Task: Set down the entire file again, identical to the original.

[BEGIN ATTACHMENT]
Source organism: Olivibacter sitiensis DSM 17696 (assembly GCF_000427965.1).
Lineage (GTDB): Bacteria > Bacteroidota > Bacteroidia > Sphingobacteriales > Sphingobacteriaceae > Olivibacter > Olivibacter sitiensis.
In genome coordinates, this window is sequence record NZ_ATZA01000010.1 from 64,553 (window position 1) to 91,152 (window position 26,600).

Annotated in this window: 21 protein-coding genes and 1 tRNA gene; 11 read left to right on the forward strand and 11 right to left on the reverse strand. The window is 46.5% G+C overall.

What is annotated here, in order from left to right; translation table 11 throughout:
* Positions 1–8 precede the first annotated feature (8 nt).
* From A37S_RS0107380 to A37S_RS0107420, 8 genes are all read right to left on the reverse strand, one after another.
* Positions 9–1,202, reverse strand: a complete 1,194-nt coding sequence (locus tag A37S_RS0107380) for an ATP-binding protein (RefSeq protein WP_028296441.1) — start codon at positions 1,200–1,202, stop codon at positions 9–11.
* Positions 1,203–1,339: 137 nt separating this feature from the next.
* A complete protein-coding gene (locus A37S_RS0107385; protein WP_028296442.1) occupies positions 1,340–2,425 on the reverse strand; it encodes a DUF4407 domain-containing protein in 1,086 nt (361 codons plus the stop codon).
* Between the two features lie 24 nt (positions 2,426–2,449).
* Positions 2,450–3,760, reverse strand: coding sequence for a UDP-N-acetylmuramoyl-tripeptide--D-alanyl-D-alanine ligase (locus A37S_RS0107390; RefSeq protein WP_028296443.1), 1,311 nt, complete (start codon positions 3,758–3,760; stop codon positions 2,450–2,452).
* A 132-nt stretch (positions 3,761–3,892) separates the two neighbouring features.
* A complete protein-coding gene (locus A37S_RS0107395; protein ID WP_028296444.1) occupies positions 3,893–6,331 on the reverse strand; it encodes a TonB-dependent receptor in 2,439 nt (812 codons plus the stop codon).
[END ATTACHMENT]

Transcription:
Source organism: Olivibacter sitiensis DSM 17696 (assembly GCF_000427965.1).
Lineage (GTDB): Bacteria > Bacteroidota > Bacteroidia > Sphingobacteriales > Sphingobacteriaceae > Olivibacter > Olivibacter sitiensis.
In genome coordinates, this window is sequence record NZ_ATZA01000010.1 from 64,553 (window position 1) to 91,152 (window position 26,600).

Annotated in this window: 21 protein-coding genes and 1 tRNA gene; 11 read left to right on the forward strand and 11 right to left on the reverse strand. The window is 46.5% G+C overall.

What is annotated here, in order from left to right; translation table 11 throughout:
* Positions 1–8 precede the first annotated feature (8 nt).
* From A37S_RS0107380 to A37S_RS0107420, 8 genes are all read right to left on the reverse strand, one after another.
* Positions 9–1,202, reverse strand: a complete 1,194-nt coding sequence (locus tag A37S_RS0107380) for an ATP-binding protein (RefSeq protein WP_028296441.1) — start codon at positions 1,200–1,202, stop codon at positions 9–11.
* Positions 1,203–1,339: 137 nt separating this feature from the next.
* A complete protein-coding gene (locus A37S_RS0107385; protein WP_028296442.1) occupies positions 1,340–2,425 on the reverse strand; it encodes a DUF4407 domain-containing protein in 1,086 nt (361 codons plus the stop codon).
* Between the two features lie 24 nt (positions 2,426–2,449).
* Positions 2,450–3,760, reverse strand: coding sequence for a UDP-N-acetylmuramoyl-tripeptide--D-alanyl-D-alanine ligase (locus A37S_RS0107390; RefSeq protein WP_028296443.1), 1,311 nt, complete (start codon positions 3,758–3,760; stop codon positions 2,450–2,452).
* A 132-nt stretch (positions 3,761–3,892) separates the two neighbouring features.
* A complete protein-coding gene (locus A37S_RS0107395; protein ID WP_028296444.1) occupies positions 3,893–6,331 on the reverse strand; it encodes a TonB-dependent receptor in 2,439 nt (812 codons plus the stop codon).